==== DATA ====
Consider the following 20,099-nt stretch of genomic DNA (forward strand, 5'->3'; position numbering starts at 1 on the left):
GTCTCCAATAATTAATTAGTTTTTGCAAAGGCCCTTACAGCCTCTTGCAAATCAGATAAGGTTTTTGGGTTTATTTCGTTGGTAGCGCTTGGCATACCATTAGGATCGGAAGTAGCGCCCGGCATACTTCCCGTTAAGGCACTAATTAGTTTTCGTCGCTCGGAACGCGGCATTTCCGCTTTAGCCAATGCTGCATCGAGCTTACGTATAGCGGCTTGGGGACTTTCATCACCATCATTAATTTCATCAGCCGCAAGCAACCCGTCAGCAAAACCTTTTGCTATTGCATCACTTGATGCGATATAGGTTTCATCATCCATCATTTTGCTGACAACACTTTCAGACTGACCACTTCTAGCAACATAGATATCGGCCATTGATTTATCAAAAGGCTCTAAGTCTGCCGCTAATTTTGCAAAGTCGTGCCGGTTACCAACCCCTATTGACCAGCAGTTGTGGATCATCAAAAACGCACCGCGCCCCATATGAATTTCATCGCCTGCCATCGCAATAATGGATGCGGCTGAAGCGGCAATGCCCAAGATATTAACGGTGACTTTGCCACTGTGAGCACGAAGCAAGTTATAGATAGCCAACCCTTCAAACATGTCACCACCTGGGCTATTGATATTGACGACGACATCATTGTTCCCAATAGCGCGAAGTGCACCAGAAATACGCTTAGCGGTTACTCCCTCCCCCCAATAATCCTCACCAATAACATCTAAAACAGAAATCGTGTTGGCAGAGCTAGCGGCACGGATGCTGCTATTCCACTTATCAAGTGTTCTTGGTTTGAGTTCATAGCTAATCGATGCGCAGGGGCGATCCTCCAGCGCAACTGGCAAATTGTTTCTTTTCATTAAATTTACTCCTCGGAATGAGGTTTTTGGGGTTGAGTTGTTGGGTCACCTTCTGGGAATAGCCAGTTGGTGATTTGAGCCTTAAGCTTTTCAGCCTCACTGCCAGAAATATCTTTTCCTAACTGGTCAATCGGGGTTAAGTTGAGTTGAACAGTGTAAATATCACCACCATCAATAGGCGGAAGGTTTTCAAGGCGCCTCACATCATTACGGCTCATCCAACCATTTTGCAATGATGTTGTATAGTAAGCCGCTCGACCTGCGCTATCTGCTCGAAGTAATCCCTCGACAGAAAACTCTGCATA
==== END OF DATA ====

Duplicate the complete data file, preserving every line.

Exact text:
Consider the following 20,099-nt stretch of genomic DNA (forward strand, 5'->3'; position numbering starts at 1 on the left):
GTCTCCAATAATTAATTAGTTTTTGCAAAGGCCCTTACAGCCTCTTGCAAATCAGATAAGGTTTTTGGGTTTATTTCGTTGGTAGCGCTTGGCATACCATTAGGATCGGAAGTAGCGCCCGGCATACTTCCCGTTAAGGCACTAATTAGTTTTCGTCGCTCGGAACGCGGCATTTCCGCTTTAGCCAATGCTGCATCGAGCTTACGTATAGCGGCTTGGGGACTTTCATCACCATCATTAATTTCATCAGCCGCAAGCAACCCGTCAGCAAAACCTTTTGCTATTGCATCACTTGATGCGATATAGGTTTCATCATCCATCATTTTGCTGACAACACTTTCAGACTGACCACTTCTAGCAACATAGATATCGGCCATTGATTTATCAAAAGGCTCTAAGTCTGCCGCTAATTTTGCAAAGTCGTGCCGGTTACCAACCCCTATTGACCAGCAGTTGTGGATCATCAAAAACGCACCGCGCCCCATATGAATTTCATCGCCTGCCATCGCAATAATGGATGCGGCTGAAGCGGCAATGCCCAAGATATTAACGGTGACTTTGCCACTGTGAGCACGAAGCAAGTTATAGATAGCCAACCCTTCAAACATGTCACCACCTGGGCTATTGATATTGACGACGACATCATTGTTCCCAATAGCGCGAAGTGCACCAGAAATACGCTTAGCGGTTACTCCCTCCCCCCAATAATCCTCACCAATAACATCTAAAACAGAAATCGTGTTGGCAGAGCTAGCGGCACGGATGCTGCTATTCCACTTATCAAGTGTTCTTGGTTTGAGTTCATAGCTAATCGATGCGCAGGGGCGATCCTCCAGCGCAACTGGCAAATTGTTTCTTTTCATTAAATTTACTCCTCGGAATGAGGTTTTTGGGGTTGAGTTGTTGGGTCACCTTCTGGGAATAGCCAGTTGGTGATTTGAGCCTTAAGCTTTTCAGCCTCACTGCCAGAAATATCTTTTCCTAACTGGTCAATCGGGGTTAAGTTGAGTTGAACAGTGTAAATATCACCACCATCAATAGGCGGAAGGTTTTCAAGGCGCCTCACATCATTACGGCTCATCCAACCATTTTGCAATGATGTTGTATAGTAAGCCGCTCGACCTGCGCTATCTGCTCGAAGTAATCCCTCGACAGAAAACTCTGCATA